Healthcare and Developmental Screening
In Central Oregon the developmental screening rate for children on Oregon Health Plan in the first 36 months of life is 30.8 percent.
Developmental screenings in early childhood are a powerful tool in identifying and providing appropriate care for children at risk of developmental delays. Identifying delays before kindergarten means that specialty care can be provided when it is most beneficial; improving outcomes for the child and reducing costs over time. These screenings are a brief, standardized test to determine if a child is learning basic skills, or if there are developmental, behavioral, or social delays.
Developmental screenings can be done by the child’s pediatrician or other professionals in health care, community based organizations, or school settings. Although parents may feel a sense of fear or grief if their child receives a diagnosis, ensuring that all children receive a developmental screening before starting school means they will have a better chance to thrive in educational and social settings. Waiting until children are enrolled in school to discover if a child has developmental, behavioral, or social delay means they have less time to catch up with their peers, creating a greater setback.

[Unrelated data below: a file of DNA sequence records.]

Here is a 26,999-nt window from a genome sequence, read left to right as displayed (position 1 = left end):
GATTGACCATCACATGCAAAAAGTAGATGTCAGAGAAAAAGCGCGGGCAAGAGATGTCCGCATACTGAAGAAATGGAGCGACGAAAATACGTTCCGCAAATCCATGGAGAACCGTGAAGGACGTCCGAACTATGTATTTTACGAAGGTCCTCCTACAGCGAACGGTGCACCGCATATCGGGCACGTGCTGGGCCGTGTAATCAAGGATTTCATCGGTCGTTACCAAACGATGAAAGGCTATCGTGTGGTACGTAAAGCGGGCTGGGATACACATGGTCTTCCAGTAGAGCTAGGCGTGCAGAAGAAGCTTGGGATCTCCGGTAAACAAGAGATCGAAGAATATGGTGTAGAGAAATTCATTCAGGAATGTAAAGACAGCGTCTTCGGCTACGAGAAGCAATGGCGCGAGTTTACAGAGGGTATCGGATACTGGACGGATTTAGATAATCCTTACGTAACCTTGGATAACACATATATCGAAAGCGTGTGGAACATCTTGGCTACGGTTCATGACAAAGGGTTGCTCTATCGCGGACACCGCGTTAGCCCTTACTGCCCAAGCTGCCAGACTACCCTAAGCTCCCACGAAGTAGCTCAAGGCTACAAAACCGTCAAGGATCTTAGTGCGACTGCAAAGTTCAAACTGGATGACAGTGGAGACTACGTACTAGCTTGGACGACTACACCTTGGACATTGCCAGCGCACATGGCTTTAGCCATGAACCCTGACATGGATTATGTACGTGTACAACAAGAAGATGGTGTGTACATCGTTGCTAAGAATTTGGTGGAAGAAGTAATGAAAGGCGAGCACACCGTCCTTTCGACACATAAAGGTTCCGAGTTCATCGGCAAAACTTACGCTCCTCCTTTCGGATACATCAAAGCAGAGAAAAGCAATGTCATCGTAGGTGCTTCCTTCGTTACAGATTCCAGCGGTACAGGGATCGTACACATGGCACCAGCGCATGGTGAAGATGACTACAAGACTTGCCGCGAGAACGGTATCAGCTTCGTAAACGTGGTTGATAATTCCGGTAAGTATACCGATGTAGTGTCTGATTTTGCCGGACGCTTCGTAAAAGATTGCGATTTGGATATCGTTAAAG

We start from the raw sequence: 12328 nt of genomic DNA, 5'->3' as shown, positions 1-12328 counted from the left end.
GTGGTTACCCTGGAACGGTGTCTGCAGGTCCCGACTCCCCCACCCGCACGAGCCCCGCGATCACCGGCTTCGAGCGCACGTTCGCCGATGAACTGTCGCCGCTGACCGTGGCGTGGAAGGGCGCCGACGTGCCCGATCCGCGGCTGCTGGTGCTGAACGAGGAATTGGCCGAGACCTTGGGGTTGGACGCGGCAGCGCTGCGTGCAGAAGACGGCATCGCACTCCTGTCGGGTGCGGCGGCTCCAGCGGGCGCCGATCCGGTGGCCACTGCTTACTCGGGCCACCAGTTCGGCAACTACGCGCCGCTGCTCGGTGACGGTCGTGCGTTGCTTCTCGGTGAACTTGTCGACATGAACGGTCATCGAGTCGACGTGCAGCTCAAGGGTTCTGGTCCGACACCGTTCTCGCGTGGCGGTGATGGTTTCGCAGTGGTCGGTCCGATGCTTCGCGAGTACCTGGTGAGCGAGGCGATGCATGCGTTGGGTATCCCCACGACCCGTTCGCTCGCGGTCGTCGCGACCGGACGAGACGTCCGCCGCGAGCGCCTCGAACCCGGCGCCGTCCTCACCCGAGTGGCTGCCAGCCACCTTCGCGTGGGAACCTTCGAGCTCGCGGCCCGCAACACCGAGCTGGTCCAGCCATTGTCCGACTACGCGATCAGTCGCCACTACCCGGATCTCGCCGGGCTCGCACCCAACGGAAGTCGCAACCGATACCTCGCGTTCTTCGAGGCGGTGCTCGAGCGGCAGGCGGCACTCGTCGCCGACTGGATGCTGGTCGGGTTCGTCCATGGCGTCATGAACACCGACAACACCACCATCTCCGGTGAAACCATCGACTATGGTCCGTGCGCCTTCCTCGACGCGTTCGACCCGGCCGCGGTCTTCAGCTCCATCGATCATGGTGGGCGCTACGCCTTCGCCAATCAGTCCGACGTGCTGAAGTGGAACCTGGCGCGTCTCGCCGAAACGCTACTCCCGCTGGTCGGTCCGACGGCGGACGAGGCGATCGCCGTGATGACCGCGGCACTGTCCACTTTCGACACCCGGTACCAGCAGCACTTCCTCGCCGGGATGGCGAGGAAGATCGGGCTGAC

Data Source: Wells, Kate. “CCO Measures for Better Together.” PacificSource Community Solutions, Community Health Development. E-mail to authors, September 9, 2014. Reference: Oregon Health Authority. “Developmental Screening Guidance Document.” http://www.oregon.gov/oha/analytics/CCOData/Developmental%20Screening%20Guidance%20Document%20– %20revised%20Dec%202014.pdf.